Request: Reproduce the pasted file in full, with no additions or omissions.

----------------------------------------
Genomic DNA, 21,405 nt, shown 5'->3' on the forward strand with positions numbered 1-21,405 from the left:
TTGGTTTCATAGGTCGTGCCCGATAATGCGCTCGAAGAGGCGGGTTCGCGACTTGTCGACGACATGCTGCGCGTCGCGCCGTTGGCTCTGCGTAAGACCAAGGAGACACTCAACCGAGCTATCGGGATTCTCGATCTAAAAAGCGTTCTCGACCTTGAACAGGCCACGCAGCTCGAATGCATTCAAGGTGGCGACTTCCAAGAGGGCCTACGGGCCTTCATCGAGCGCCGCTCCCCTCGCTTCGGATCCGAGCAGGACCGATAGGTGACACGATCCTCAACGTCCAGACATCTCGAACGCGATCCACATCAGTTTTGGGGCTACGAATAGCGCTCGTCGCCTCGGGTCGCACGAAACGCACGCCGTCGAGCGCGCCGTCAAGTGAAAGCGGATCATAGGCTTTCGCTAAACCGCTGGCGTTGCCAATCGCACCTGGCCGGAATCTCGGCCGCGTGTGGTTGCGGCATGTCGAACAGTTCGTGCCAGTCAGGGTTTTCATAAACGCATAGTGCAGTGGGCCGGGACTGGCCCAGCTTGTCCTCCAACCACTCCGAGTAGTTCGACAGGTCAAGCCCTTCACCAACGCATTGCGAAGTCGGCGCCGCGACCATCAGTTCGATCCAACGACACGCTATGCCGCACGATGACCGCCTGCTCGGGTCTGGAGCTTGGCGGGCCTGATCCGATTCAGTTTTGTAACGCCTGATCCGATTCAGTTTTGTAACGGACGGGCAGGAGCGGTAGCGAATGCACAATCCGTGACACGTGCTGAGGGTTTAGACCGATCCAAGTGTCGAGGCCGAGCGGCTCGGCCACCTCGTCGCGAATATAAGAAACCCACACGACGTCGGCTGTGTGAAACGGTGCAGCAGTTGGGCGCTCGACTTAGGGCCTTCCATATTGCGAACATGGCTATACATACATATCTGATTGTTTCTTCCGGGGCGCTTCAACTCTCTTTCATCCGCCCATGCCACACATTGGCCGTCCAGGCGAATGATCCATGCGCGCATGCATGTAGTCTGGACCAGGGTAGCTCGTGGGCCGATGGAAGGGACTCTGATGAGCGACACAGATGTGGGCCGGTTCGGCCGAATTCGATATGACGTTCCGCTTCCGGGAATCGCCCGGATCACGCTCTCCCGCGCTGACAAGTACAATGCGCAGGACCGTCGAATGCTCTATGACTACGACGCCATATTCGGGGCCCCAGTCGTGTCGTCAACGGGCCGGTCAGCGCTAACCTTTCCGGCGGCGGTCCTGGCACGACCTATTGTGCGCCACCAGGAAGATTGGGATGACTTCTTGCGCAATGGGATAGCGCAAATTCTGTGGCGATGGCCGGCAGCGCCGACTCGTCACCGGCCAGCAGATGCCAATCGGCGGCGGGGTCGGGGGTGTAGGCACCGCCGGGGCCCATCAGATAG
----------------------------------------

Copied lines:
Genomic DNA, 21,405 nt, shown 5'->3' on the forward strand with positions numbered 1-21,405 from the left:
TTGGTTTCATAGGTCGTGCCCGATAATGCGCTCGAAGAGGCGGGTTCGCGACTTGTCGACGACATGCTGCGCGTCGCGCCGTTGGCTCTGCGTAAGACCAAGGAGACACTCAACCGAGCTATCGGGATTCTCGATCTAAAAAGCGTTCTCGACCTTGAACAGGCCACGCAGCTCGAATGCATTCAAGGTGGCGACTTCCAAGAGGGCCTACGGGCCTTCATCGAGCGCCGCTCCCCTCGCTTCGGATCCGAGCAGGACCGATAGGTGACACGATCCTCAACGTCCAGACATCTCGAACGCGATCCACATCAGTTTTGGGGCTACGAATAGCGCTCGTCGCCTCGGGTCGCACGAAACGCACGCCGTCGAGCGCGCCGTCAAGTGAAAGCGGATCATAGGCTTTCGCTAAACCGCTGGCGTTGCCAATCGCACCTGGCCGGAATCTCGGCCGCGTGTGGTTGCGGCATGTCGAACAGTTCGTGCCAGTCAGGGTTTTCATAAACGCATAGTGCAGTGGGCCGGGACTGGCCCAGCTTGTCCTCCAACCACTCCGAGTAGTTCGACAGGTCAAGCCCTTCACCAACGCATTGCGAAGTCGGCGCCGCGACCATCAGTTCGATCCAACGACACGCTATGCCGCACGATGACCGCCTGCTCGGGTCTGGAGCTTGGCGGGCCTGATCCGATTCAGTTTTGTAACGCCTGATCCGATTCAGTTTTGTAACGGACGGGCAGGAGCGGTAGCGAATGCACAATCCGTGACACGTGCTGAGGGTTTAGACCGATCCAAGTGTCGAGGCCGAGCGGCTCGGCCACCTCGTCGCGAATATAAGAAACCCACACGACGTCGGCTGTGTGAAACGGTGCAGCAGTTGGGCGCTCGACTTAGGGCCTTCCATATTGCGAACATGGCTATACATACATATCTGATTGTTTCTTCCGGGGCGCTTCAACTCTCTTTCATCCGCCCATGCCACACATTGGCCGTCCAGGCGAATGATCCATGCGCGCATGCATGTAGTCTGGACCAGGGTAGCTCGTGGGCCGATGGAAGGGACTCTGATGAGCGACACAGATGTGGGCCGGTTCGGCCGAATTCGATATGACGTTCCGCTTCCGGGAATCGCCCGGATCACGCTCTCCCGCGCTGACAAGTACAATGCGCAGGACCGTCGAATGCTCTATGACTACGACGCCATATTCGGGGCCCCAGTCGTGTCGTCAACGGGCCGGTCAGCGCTAACCTTTCCGGCGGCGGTCCTGGCACGACCTATTGTGCGCCACCAGGAAGATTGGGATGACTTCTTGCGCAATGGGATAGCGCAAATTCTGTGGCGATGGCCGGCAGCGCCGACTCGTCACCGGCCAGCAGATGCCAATCGGCGGCGGGGTCGGGGGTGTAGGCACCGCCGGGGCCCATCAGATAG